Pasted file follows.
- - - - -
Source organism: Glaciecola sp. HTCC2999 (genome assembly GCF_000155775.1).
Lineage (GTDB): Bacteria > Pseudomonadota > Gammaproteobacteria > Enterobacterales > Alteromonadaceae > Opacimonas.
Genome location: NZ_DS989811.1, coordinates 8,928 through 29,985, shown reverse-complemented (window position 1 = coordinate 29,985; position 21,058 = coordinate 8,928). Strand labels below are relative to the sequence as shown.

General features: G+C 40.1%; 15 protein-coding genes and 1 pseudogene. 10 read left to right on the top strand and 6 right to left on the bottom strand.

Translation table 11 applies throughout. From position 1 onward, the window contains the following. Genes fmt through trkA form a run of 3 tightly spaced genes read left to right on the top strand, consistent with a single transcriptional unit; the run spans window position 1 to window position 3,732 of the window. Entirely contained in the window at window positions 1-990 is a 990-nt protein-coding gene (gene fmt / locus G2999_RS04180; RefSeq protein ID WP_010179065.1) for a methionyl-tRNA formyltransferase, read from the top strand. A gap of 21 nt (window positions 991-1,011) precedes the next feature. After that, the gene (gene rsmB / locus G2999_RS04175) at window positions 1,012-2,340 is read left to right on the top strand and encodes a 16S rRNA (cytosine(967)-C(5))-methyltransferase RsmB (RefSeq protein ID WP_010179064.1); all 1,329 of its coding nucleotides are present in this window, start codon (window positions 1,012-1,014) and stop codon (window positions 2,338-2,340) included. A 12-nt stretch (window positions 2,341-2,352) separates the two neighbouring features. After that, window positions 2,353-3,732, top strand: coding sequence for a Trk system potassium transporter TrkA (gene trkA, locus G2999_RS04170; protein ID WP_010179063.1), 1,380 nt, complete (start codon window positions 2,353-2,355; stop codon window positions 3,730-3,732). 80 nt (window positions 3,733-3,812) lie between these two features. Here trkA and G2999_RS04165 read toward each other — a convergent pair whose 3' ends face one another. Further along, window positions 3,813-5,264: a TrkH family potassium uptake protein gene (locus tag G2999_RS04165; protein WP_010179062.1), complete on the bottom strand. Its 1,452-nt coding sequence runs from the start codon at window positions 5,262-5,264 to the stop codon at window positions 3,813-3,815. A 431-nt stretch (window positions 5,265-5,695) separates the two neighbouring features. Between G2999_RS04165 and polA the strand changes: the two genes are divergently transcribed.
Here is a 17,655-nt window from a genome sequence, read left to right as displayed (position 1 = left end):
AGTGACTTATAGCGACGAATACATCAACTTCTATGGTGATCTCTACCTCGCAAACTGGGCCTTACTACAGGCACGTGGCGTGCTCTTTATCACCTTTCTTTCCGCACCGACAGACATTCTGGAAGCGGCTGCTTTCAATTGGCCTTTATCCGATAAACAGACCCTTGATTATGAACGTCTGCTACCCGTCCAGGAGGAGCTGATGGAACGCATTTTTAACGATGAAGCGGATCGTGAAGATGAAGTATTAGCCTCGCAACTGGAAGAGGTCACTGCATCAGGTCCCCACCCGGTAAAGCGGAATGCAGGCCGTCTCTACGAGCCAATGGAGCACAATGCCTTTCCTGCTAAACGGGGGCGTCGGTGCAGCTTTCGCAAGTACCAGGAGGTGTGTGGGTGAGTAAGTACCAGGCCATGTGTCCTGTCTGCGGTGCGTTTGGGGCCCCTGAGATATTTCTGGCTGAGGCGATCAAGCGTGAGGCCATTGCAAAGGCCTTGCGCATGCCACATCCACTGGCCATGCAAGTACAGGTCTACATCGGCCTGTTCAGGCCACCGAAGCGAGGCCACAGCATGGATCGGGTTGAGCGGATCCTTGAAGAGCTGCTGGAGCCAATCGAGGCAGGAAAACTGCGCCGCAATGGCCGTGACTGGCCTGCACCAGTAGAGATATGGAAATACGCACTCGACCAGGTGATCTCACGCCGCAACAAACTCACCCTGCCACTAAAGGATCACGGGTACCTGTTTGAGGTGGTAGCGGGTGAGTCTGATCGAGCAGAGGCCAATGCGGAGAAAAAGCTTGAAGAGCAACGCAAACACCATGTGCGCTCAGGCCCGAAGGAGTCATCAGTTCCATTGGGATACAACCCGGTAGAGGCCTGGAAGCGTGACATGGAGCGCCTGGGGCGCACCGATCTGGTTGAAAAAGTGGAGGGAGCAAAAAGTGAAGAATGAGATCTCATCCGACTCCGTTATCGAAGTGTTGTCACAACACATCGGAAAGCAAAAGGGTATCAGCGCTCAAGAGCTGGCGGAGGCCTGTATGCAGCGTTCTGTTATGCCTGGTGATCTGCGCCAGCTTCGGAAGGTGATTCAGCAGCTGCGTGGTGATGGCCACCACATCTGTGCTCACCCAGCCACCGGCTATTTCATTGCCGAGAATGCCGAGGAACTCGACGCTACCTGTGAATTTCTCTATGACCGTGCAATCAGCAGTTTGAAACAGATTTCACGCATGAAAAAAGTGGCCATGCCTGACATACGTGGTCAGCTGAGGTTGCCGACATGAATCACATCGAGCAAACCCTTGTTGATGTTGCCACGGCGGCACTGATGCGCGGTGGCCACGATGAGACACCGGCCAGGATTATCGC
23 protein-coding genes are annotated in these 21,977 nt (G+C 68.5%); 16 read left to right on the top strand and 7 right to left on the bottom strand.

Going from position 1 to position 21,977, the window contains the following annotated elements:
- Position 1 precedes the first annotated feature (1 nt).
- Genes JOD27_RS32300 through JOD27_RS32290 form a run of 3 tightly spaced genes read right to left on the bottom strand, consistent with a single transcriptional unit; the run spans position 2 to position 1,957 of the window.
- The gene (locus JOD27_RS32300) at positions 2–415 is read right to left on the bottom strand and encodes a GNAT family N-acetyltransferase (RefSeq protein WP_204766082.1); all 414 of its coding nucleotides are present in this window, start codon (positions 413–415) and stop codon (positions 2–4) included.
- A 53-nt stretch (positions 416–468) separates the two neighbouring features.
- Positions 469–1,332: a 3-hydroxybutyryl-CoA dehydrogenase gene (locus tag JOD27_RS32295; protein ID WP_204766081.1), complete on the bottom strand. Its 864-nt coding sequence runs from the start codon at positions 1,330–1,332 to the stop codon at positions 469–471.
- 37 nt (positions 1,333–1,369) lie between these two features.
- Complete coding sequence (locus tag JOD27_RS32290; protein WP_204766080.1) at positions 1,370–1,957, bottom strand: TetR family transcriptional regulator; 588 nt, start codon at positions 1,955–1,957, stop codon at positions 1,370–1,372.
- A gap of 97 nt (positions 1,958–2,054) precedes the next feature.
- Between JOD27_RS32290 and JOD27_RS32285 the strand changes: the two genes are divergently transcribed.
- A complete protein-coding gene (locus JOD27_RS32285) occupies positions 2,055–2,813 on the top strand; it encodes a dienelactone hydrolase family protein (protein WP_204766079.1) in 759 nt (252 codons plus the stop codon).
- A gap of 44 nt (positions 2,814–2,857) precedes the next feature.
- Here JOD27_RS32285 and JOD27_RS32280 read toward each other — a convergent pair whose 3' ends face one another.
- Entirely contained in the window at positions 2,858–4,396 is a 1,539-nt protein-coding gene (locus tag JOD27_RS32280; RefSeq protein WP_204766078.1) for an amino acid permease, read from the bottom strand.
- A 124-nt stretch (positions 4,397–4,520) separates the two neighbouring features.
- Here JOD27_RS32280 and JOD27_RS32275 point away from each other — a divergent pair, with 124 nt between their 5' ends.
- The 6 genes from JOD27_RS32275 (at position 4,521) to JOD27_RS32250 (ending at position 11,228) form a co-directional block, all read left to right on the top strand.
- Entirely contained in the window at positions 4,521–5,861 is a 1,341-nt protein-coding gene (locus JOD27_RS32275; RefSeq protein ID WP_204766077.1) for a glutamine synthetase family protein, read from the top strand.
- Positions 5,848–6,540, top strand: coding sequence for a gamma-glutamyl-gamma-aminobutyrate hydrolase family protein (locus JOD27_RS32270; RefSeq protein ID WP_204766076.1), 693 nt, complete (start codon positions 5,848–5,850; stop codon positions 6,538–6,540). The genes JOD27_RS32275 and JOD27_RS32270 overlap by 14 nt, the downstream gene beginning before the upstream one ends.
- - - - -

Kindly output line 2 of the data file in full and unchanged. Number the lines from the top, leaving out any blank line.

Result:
Lineage (GTDB): Bacteria > Pseudomonadota > Gammaproteobacteria > Enterobacterales > Alteromonadaceae > Opacimonas.